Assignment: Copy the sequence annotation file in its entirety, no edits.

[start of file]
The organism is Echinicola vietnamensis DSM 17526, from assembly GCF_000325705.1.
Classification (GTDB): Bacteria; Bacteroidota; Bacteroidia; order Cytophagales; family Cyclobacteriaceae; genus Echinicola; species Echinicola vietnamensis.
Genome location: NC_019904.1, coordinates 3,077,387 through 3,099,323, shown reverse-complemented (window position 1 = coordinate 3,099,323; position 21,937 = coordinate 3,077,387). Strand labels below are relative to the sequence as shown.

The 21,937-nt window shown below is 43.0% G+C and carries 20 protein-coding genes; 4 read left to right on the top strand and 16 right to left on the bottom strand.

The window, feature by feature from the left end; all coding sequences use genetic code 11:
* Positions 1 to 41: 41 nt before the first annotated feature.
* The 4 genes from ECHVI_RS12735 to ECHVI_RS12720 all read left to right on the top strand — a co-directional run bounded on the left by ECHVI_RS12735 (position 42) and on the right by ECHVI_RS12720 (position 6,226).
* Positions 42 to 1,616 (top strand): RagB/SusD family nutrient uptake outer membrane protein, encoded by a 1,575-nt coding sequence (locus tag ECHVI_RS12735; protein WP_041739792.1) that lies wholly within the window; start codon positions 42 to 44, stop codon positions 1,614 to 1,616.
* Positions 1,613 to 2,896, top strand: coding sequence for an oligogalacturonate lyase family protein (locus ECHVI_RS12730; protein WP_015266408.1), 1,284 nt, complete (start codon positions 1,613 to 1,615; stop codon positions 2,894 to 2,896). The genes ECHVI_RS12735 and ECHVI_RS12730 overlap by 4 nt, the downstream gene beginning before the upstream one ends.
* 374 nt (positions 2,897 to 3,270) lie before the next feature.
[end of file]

The organism is Echinicola vietnamensis DSM 17526, from assembly GCF_000325705.1.
Classification (GTDB): Bacteria; Bacteroidota; Bacteroidia; order Cytophagales; family Cyclobacteriaceae; genus Echinicola; species Echinicola vietnamensis.
Genome location: NC_019904.1, coordinates 3,077,387 through 3,099,323, shown reverse-complemented (window position 1 = coordinate 3,099,323; position 21,937 = coordinate 3,077,387). Strand labels below are relative to the sequence as shown.

The 21,937-nt window shown below is 43.0% G+C and carries 20 protein-coding genes; 4 read left to right on the top strand and 16 right to left on the bottom strand.

The window, feature by feature from the left end; all coding sequences use genetic code 11:
* Positions 1 to 41: 41 nt before the first annotated feature.
* The 4 genes from ECHVI_RS12735 to ECHVI_RS12720 all read left to right on the top strand — a co-directional run bounded on the left by ECHVI_RS12735 (position 42) and on the right by ECHVI_RS12720 (position 6,226).
* Positions 42 to 1,616 (top strand): RagB/SusD family nutrient uptake outer membrane protein, encoded by a 1,575-nt coding sequence (locus tag ECHVI_RS12735; protein WP_041739792.1) that lies wholly within the window; start codon positions 42 to 44, stop codon positions 1,614 to 1,616.
* Positions 1,613 to 2,896, top strand: coding sequence for an oligogalacturonate lyase family protein (locus ECHVI_RS12730; protein WP_015266408.1), 1,284 nt, complete (start codon positions 1,613 to 1,615; stop codon positions 2,894 to 2,896). The genes ECHVI_RS12735 and ECHVI_RS12730 overlap by 4 nt, the downstream gene beginning before the upstream one ends.
* 374 nt (positions 2,897 to 3,270) lie before the next feature.